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February 2006
Vol. 7, no. 2

Perspectives on Labour and Income

Disability in the workplace
Cara Williams

  • In 2001, almost two million Canadians between the ages of 15 and 64 reported having a disability. About 45% of these individuals were in the labour force.
  • Labour force participation decreases as the degree of disability increases. For example, the participation rate for those with only a mild disability was 63%, but it fell to just 28% for those with a severe or very severe disability.
  • Among the working-age population (15 to 64), the overall disability rate was about 10%. While the rate for those 15 to 24 was about 4%, it rose to about 9% for those 25 to 54, and almost 22% for those 55 to 64.
  • The most common accommodations needed in the workplace by those with a disability were modified or reduced work hours (23%) and job redesign (22%). Only a few required structural changes such as workstation modification (7%) or accessible washrooms (4%).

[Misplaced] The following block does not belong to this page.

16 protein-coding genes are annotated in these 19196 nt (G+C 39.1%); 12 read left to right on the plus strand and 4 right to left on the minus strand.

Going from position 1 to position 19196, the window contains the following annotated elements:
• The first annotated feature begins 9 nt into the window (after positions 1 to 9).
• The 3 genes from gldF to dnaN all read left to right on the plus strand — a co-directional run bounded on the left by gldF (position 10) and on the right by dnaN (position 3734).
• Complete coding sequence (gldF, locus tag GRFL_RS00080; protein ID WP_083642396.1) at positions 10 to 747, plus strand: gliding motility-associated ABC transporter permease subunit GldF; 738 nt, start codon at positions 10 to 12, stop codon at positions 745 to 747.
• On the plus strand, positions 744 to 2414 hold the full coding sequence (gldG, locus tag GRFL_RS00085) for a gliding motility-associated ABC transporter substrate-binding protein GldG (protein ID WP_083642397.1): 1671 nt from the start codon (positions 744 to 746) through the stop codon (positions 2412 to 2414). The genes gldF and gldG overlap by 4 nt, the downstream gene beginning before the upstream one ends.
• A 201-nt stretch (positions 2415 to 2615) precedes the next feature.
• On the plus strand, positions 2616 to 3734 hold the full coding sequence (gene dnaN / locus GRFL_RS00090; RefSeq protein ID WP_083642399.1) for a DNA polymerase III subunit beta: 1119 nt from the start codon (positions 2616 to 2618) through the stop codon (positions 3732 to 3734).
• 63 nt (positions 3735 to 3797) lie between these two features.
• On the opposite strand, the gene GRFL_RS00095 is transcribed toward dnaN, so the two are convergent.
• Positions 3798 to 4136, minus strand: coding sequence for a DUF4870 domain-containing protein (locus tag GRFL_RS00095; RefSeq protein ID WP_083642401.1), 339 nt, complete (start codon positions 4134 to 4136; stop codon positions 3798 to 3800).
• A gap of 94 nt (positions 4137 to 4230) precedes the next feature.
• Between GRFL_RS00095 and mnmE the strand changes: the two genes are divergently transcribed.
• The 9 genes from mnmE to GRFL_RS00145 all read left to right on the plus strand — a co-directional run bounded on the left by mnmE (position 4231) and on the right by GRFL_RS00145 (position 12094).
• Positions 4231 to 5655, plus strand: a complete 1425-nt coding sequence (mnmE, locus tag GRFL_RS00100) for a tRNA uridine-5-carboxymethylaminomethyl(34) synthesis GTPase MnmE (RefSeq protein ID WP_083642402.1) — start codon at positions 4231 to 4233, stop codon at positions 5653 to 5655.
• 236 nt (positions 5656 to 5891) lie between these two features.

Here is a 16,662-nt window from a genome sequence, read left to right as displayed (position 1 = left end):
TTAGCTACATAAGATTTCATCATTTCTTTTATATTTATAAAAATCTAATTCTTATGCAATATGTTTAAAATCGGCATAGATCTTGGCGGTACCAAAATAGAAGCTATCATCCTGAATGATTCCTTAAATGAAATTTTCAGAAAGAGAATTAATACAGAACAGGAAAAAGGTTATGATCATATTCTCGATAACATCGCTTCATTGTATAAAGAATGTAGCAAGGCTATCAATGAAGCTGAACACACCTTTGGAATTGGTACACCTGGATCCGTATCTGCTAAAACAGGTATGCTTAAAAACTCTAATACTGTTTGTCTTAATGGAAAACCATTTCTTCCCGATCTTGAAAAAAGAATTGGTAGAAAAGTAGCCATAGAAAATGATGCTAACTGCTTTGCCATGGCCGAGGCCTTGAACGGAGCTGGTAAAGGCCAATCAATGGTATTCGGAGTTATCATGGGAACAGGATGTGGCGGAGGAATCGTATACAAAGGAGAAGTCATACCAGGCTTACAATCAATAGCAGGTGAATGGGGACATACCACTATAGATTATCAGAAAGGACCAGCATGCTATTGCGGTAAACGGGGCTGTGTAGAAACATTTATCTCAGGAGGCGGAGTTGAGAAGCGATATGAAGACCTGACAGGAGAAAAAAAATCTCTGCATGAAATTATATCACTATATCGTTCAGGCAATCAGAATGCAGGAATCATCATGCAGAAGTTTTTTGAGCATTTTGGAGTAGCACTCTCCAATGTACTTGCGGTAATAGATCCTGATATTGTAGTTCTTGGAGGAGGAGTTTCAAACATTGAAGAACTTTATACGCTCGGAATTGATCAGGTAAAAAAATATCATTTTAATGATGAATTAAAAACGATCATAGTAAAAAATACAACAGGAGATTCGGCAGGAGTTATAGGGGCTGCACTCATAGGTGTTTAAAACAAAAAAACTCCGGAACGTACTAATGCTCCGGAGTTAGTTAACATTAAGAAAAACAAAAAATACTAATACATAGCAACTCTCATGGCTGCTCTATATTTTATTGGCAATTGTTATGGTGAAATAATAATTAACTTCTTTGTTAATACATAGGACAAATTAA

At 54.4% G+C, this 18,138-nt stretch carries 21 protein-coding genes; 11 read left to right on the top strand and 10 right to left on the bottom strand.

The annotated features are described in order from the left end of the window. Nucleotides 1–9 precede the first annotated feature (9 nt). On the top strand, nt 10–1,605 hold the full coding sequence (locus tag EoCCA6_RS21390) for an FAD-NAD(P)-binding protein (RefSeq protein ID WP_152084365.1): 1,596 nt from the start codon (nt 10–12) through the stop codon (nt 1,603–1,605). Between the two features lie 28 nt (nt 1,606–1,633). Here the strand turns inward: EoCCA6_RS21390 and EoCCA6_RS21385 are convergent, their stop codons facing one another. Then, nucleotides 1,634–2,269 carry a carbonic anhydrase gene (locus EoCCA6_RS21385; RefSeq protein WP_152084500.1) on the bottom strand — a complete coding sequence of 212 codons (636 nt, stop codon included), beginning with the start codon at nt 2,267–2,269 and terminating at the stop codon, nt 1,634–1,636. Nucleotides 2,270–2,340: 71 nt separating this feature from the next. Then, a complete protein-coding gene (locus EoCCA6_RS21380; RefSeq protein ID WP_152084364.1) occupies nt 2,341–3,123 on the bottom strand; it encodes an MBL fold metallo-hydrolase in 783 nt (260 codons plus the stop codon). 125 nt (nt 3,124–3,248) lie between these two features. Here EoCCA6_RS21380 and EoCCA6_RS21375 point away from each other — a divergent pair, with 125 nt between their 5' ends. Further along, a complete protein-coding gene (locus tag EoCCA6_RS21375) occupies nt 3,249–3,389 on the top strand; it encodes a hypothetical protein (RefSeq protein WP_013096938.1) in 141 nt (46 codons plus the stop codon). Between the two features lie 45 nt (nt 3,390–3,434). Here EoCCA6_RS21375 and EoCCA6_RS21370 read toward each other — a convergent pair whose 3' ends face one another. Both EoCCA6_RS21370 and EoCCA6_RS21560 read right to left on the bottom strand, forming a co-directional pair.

• Of the 571,000 individuals with disabilities in the potential pool of labour, three-quarters required some type of workplace accommodation in order to permit them to work.

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Cara Williams is with the Labour and Household Surveys Analysis Division. She can be reached at (613) 951-6972 or

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